Emphasize ideas by pointing out those ideas that use the text and video. 

    Possible Questions: 

    What were the words that Tio Urbano said to Lupita when a monarch landed on her hand? How did Lupita’s family get ready for Dia de Muertos? 

     

    Shared Reading and discussion 

    (25 minutes) 

     
    1.  Read aloud (or listen to): Uncle Monarch and the Day of the Dead by Judy Goldman

     
    1. Discussion: Some  possible questions: 

    • What is the Day of the Dead? 

    • What is the connection between the monarchs and Day of the Dead? 

    • If the monarchs didn’t arrive in Mexico every year, how would that change the culture of this celebration? (Intellectuality)

    • What is a celebration that is important to your family? Are there similarities in the ways that you celebrate and the Mexican people celebrate? (Identity)

    Formative Assessment

    Look Fors

    1. Look for students showing in words that they understand that the people living around the monarch overwintering site used to plant crops and now they plant trees.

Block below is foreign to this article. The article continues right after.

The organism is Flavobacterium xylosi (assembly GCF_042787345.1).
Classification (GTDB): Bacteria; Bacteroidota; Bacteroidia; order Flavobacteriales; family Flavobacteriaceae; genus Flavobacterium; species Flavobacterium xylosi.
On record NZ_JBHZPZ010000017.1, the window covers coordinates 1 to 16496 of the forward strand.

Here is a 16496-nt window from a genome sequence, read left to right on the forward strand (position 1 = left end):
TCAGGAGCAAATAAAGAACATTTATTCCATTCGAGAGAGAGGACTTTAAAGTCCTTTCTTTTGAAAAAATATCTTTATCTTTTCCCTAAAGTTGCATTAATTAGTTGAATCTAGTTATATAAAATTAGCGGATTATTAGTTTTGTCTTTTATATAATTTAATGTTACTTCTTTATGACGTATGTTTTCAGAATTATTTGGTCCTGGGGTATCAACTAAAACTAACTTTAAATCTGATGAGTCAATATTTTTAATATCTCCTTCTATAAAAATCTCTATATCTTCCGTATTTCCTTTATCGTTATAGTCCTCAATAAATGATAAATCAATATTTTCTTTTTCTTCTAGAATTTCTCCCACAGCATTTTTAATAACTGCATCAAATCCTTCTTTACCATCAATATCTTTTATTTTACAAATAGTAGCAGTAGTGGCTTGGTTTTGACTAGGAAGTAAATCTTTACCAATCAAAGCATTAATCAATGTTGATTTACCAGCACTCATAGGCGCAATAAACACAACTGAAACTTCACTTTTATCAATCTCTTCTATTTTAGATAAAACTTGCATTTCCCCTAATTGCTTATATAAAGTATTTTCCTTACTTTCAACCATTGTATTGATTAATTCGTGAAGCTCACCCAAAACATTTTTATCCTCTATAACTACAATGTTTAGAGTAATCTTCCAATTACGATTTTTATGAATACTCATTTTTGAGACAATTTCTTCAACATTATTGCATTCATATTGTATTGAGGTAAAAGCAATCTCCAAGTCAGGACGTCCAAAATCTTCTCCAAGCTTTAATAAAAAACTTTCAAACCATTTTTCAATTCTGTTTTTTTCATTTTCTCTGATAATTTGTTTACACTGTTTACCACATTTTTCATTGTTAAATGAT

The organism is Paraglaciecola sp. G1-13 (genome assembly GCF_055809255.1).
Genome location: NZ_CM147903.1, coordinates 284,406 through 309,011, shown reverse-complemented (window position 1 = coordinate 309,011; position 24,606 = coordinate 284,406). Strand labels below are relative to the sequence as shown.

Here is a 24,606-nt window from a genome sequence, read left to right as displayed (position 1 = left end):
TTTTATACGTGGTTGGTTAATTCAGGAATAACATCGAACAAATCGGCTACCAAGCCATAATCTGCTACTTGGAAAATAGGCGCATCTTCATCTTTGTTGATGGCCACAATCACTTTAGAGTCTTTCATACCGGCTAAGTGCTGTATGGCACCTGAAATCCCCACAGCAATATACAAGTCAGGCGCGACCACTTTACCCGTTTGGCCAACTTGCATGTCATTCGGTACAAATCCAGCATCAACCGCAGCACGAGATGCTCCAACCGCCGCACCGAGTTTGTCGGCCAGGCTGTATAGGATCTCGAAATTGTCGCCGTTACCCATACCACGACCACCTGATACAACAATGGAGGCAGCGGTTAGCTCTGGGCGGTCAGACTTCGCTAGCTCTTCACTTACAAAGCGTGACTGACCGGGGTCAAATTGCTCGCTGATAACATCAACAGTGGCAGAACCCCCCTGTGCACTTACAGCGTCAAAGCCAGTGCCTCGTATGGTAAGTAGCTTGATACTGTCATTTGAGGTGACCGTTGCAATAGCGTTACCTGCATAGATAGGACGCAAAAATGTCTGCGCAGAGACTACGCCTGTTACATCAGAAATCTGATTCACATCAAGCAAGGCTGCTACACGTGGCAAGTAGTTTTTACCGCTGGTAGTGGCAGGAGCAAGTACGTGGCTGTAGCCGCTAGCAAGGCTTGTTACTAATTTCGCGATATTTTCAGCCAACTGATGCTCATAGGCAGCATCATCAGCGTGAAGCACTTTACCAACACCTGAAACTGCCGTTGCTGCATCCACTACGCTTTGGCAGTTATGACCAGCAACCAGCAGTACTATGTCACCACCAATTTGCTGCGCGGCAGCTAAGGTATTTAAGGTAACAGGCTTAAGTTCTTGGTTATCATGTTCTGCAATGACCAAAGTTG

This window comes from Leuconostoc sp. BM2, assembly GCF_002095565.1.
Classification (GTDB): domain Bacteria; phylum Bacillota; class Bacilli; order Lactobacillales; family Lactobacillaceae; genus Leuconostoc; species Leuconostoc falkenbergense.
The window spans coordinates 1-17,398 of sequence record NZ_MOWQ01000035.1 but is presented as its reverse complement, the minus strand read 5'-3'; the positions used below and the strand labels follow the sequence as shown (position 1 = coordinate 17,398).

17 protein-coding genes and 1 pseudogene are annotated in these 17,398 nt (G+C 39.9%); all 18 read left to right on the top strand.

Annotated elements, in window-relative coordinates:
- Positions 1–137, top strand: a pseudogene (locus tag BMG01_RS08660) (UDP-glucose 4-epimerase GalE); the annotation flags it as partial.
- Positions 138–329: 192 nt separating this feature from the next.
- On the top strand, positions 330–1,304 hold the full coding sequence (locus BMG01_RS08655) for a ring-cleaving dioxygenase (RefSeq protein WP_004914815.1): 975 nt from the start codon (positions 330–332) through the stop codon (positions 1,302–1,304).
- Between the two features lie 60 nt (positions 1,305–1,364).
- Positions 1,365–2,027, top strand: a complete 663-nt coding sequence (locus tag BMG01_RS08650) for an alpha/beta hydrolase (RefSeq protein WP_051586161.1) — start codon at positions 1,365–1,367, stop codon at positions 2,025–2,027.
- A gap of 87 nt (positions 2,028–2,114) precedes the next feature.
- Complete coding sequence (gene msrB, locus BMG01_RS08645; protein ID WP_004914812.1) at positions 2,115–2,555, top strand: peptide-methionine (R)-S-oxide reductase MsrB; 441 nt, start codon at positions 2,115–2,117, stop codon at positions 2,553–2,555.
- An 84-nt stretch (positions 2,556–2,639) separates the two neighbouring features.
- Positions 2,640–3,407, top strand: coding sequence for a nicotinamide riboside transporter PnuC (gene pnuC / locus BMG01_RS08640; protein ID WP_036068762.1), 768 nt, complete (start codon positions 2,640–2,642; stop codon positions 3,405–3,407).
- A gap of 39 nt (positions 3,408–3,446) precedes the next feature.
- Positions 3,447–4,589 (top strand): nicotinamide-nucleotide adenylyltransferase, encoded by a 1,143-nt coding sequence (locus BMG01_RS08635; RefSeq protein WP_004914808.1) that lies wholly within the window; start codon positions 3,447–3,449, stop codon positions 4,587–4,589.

1. Look for students showing in words that they understand that the people living around the monarch overwintering site make a living in a way that includes caring for the monarchs. (i.e. selling tickets to the sanctuary, selling food to the monarch tourists, selling souvenirs to the monarch tourists, renting horses to get the tourists to the site, and being a paid guide to get the tourists to and from the site safely.

     
    1. Look for students showing in words that they understand that these jobs benefit the monarchs too. (i.e. They are helping to educate the tourists and helping to instill a love for these insects. When more people love them, they will be more likely to help them when they get home . . . planting milkweed, growing plants that monarchs eat, not using pesticides. Also, if the people living around the sanctuary didn’t have jobs, they might feel the need to use the land in ways that might unintentionally harm the monarchs.)

     
    1. During sharing do other students listen to what their peers are sharing. Are the listeners able to paraphrase what their classmates say?

     

    Evidence Statement 

    Student responses will reflect the various changes that the people in the video made in reaction to the migration patterns of the Monarchs to support their survival during one stage in their life cycles.